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Throating Reamers and proper setup

Bryan M

New member
I’m trying to get a better understanding of how to setup and use a throating reamer. Here’s a few basic questions I have….

1). I’ve looked at PTG, JGS, and Manson. From just looking at their catalogs, it looks like the PTG is piloted but not the others. Are there any other manufacturers offering piloted throaters?

2). I have seen these for sale with a T handle but if chambering through headstock and bore is still indicated, is this a better procedure to be done on the lathe?

3). If done on a lathe, would a floating reamer holder be suitable for this? Im picturing this setup being guided with the pilot but no lateral support like a chamber reamer would have. Would this cause uneven cutting?

4). Depth of cut and touch off. Im thinking that a magnetic base indicator would be ok to show depth of cut, just go slow and measure often, but I’m assuming you wouldn’t be able to feel any touch off unless machine was off.

Thanks for any help and guidance on this.
 

GGaskill

Active member
The safest way to use a throating reamer is to make a collar with a set screw to limit the cutting depth. Without a hard stop, it is too easy to go too far. Put a shoulder on the collar that just fits in the chamber and it will help you with alignment.
 

FredC

Active member
I ordered one from PTG a few years ago. Planned on boring an 06 cartridge to support the shank end and clamp a stop on the reamer body as mentioned by Gaskill. Barrel is installed and intend to use the shop made reamer extension to drive it by hand. All I need is a "get around to it" day.
Cutting off the neck and boring the cartridge for support will allow putting it on the comparator to set the proper depth.
 

Bryan M

New member
Thanks GGaskill and FredC for the help and info on this, those are some great ideas. The more I read on this the more it sounds like the T handle would be the way to go. I did look further into the Manson throater and it is piloted, just not a interchangeable pilot. I’m sure the JGS as well, I can see where it probably wouldn’t make sense to not be piloted.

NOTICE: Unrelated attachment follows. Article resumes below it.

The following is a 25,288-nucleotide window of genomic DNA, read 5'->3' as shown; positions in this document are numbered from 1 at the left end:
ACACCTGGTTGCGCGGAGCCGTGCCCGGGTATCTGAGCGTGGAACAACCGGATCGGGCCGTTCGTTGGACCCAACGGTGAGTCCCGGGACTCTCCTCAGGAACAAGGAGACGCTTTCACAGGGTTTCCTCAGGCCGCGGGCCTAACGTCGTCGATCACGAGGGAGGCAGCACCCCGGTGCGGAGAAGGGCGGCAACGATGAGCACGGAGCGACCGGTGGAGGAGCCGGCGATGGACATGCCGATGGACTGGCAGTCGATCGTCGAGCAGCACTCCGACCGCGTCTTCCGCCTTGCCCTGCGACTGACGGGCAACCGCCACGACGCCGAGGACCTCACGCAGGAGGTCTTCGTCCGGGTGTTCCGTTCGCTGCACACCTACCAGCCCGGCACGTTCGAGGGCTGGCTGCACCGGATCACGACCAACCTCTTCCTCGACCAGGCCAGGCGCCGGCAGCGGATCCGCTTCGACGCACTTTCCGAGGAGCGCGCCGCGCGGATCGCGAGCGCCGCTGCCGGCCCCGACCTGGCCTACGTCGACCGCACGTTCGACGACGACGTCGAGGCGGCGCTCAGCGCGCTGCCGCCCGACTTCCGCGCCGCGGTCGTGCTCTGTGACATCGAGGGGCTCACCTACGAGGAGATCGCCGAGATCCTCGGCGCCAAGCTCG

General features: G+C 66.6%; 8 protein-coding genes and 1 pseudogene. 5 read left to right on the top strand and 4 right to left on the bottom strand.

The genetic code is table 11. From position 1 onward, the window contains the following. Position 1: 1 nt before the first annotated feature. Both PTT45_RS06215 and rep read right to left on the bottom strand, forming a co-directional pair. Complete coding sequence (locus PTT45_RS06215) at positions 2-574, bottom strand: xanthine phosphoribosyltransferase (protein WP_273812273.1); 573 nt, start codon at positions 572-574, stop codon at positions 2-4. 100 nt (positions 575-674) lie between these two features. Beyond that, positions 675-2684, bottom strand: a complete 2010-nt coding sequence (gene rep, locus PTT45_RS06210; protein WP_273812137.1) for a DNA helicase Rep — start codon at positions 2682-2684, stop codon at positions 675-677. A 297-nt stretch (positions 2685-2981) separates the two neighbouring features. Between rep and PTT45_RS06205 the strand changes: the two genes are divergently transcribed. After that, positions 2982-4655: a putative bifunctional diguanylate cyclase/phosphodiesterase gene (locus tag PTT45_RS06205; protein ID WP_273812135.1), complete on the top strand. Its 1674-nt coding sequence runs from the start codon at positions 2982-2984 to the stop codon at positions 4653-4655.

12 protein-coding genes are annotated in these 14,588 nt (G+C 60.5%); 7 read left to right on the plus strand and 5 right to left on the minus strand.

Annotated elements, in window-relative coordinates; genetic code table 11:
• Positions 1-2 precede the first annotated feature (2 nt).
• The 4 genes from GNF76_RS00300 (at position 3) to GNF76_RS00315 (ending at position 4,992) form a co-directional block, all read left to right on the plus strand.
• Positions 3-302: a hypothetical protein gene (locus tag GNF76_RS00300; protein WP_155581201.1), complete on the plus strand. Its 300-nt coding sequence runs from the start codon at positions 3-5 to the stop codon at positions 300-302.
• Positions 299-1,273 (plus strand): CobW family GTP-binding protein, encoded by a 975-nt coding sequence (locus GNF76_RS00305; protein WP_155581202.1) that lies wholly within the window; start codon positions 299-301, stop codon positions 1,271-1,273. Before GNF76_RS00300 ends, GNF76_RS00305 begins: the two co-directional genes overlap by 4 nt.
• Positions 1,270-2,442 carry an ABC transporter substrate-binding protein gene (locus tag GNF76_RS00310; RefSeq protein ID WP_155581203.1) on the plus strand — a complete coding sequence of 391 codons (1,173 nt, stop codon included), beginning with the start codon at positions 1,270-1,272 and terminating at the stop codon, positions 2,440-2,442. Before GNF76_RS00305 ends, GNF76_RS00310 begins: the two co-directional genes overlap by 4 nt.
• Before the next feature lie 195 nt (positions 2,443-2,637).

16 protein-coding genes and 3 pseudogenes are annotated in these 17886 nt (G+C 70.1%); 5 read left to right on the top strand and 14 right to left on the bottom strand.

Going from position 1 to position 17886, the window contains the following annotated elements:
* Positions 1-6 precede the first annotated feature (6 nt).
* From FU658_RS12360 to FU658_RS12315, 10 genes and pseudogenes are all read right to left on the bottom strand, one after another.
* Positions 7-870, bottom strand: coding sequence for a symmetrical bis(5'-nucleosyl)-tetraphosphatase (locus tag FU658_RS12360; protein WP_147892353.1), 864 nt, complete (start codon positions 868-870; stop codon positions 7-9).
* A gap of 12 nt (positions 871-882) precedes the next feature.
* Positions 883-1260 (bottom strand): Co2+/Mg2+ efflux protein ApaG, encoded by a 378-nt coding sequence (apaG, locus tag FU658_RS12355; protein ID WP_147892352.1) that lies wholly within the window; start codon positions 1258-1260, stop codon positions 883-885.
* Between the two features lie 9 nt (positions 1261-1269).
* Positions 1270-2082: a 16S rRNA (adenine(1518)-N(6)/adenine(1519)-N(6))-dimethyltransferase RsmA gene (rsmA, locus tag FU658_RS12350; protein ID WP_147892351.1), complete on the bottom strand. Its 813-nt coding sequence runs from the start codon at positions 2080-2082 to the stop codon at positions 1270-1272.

clarkmag

New member
166604.jpg

Two months ago I made a throater holder.
It is a piece of tubing that I bored out to 0.2495" with a tiny carbide boring bar.
Then I drilled and tapped the tube for a 4-40 set screw.
I held the holder with vise grips to counter the cutting torque.
I pushed the holder with the nose of the tailstock chuck.
I used the 3.1" dummy round as the go gauge.

After throating, I can now chamber a 3.1" OAL 260 Rem dummy round instead of a 2.6"

I sighted in, got a 1" (3) shot group at 200 yards.
I shot a deer a month ago with it.
 

Bryan M

New member
View attachment 337016

Two months ago I made a throater holder.
It is a piece of tubing that I bored out to 0.2495" with a tiny carbide boring bar.
Then I drilled and tapped the tube for a 4-40 set screw.
I held the holder with vise grips to counter the cutting torque.
I pushed the holder with the nose of the tailstock chuck.
I used the 3.1" dummy round as the go gauge.

After throating, I can now chamber a 3.1" OAL 260 Rem dummy round instead of a 2.6"

I sighted in, got a 1" (3) shot group at 200 yards.
I shot a deer a month ago with it.

Clarkmag, thanks for sharing that picture. Looks like a great tool.
 

Sea Sick Steve

New member
My .02 If you dont have a lathe at your disposal I would not consider a conventional throater and would opt instead for a unithroater.
If you do have a lathe you you will need to support the back end of the reamer or its goingto flop around and likely cut oversize. I simply support mine with a dead center in the TS but my TS is aligned with my HS spindle. If you cant get the TS lined up consider a "cap shaped fixture" that you could put over the tenon and then bore a hole that fits the body of the throating reamer to keep it line up with the existing chamber. Once you have this you can use a floating holder or a reamer pusher. As mentioned above you need a means by which you can control depth and measure progress. Throaters cut with little effort and if you arent careful you will overshoot it. If this post is as clear as mud and you want a pic of what I am describing I could take a shot and post it later